With LINX Manchester celebrating its 8th anniversary this week, LINX Network Engineer, Joe Jefford has been tracking the IXs growth from 2016 to the current day.
Life at LINX is always busy and that hasn’t changed during the recent lockdown due to the Coronavirus. Some aspects of our work in the Technology team, such as new provisions, has actually seen workloads increase though some major projects have needed to be put on hold. This has allowed us to focus on other tasks such as improving documentation and training presentations. Reviewing this older material allows us to put the development of the LINX network into context and clearly shows how far we’ve come in recent years. With the Manchester LAN’s 8th birthday fast approaching it feels like the right time to reflect on just how LINX’s first regional exchange has evolved over the last few years.
The Development of LINX Manchester
LINX Manchester, originally known as IXManchester, passed traffic for the first time in June 2012. Initially the exchange used Extreme equipment at three city sites, Equinix Williams House, Equinix Joules House and M247. In 2018 we performed some major updates on the network, installing a new ‘core ring’ of BDX8’s (repurposed from the LON2 upgrades) in order to provide 100G capabilities at these locations. These upgrades included upgrading the core ISL capacity to 200Gbps, up from 20Gbps when the exchange first opened. The following year a fourth site, TeleData Delta House, was added to the LAN. TeleData currently operates using a pair of X670s, but there are already plans to install a BDX8 at this site in order to offer 100G at all four locations.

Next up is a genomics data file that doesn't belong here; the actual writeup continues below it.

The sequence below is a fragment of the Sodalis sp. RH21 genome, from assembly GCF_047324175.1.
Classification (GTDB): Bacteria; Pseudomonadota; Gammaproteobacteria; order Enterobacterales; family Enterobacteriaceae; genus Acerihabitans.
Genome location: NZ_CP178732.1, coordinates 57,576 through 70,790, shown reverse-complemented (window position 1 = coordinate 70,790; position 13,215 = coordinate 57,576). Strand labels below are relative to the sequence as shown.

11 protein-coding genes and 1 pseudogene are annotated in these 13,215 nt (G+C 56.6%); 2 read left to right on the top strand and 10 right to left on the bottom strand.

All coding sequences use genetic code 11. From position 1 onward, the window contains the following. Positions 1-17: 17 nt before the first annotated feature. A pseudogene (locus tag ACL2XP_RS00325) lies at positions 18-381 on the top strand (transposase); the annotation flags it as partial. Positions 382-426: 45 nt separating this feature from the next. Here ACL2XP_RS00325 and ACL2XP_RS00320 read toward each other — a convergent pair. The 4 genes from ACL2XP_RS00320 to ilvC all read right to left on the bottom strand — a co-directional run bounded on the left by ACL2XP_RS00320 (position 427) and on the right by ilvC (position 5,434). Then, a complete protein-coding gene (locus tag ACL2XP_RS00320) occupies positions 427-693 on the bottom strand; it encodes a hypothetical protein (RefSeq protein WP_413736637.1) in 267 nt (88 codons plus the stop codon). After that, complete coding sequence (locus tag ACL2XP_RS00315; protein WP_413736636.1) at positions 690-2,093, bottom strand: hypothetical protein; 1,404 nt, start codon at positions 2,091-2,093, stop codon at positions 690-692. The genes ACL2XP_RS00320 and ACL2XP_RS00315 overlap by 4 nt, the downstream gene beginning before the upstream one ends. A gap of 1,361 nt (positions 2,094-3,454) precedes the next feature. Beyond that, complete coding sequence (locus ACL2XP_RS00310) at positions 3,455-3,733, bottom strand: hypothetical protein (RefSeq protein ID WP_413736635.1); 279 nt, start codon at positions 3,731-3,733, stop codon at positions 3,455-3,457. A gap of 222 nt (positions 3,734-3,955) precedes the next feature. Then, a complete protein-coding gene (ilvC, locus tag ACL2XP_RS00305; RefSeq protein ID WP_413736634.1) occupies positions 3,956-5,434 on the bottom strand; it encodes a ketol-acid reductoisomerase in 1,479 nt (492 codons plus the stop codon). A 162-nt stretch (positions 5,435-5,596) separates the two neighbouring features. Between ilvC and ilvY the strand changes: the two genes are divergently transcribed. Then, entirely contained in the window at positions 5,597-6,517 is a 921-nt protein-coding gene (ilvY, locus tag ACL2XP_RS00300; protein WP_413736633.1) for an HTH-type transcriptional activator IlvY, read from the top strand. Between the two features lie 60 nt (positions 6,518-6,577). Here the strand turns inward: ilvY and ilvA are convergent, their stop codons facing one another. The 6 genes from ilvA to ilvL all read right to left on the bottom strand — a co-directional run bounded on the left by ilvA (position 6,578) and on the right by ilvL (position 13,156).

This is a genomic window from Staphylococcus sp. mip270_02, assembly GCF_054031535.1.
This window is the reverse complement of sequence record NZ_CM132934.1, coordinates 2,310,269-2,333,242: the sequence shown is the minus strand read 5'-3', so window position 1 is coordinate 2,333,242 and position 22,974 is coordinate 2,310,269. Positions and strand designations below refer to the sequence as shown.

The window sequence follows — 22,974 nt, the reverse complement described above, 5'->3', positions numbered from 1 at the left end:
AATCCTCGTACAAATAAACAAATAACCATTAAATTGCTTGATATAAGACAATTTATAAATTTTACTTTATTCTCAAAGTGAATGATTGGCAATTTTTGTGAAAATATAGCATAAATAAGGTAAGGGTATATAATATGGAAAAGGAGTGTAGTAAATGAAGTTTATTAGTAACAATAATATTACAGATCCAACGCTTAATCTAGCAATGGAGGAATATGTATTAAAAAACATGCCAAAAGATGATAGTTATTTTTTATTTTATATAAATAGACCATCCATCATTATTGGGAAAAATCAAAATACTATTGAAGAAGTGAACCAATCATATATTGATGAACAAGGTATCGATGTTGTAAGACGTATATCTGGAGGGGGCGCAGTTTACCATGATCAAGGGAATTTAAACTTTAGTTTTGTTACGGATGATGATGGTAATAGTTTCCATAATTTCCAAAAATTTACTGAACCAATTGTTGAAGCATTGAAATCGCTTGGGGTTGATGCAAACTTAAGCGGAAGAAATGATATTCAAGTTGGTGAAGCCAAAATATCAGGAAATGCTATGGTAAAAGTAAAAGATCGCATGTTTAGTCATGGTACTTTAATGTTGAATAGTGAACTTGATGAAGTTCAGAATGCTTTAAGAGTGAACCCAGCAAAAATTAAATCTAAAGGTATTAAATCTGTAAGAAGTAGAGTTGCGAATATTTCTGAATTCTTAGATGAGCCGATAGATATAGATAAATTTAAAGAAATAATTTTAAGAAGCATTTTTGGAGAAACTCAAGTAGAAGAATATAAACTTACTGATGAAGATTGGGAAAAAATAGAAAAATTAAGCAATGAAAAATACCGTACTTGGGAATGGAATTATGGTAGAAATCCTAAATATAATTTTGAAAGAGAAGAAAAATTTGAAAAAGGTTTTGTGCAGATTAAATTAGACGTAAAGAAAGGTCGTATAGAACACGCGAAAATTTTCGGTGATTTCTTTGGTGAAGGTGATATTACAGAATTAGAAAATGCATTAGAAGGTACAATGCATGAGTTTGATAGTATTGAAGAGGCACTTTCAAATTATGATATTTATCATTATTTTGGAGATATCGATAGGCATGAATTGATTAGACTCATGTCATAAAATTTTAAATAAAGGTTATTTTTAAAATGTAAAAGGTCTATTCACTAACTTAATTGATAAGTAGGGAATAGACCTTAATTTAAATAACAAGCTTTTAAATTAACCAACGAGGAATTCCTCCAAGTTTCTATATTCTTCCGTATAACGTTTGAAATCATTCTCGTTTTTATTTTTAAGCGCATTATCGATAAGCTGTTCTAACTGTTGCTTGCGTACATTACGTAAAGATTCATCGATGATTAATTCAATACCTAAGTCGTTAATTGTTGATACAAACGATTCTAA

LINX Manchester Member Numbers
From 2016 to 2020 there has been an increase from 45 to over 100 number of connected members. Including 11 members now connected at 100G.
Strong and Consistent Traffic Growth
In terms of traffic on the LAN this has seen huge growth of over 280% over the past four years. In 2016 we were seeing peaks of ~25Gbps as per the graph below: Today we are regularly seeing daily peaks of 95Gbps with the exchange hitting a high just last week of 113Gbps. The figures for traffic levels and connected capacity clearly demonstrates just how successful regional peering on the Manchester exchange has become.
Graph in blue shows a typical day in 2016 compared to the green graph showing traffic levels in 2020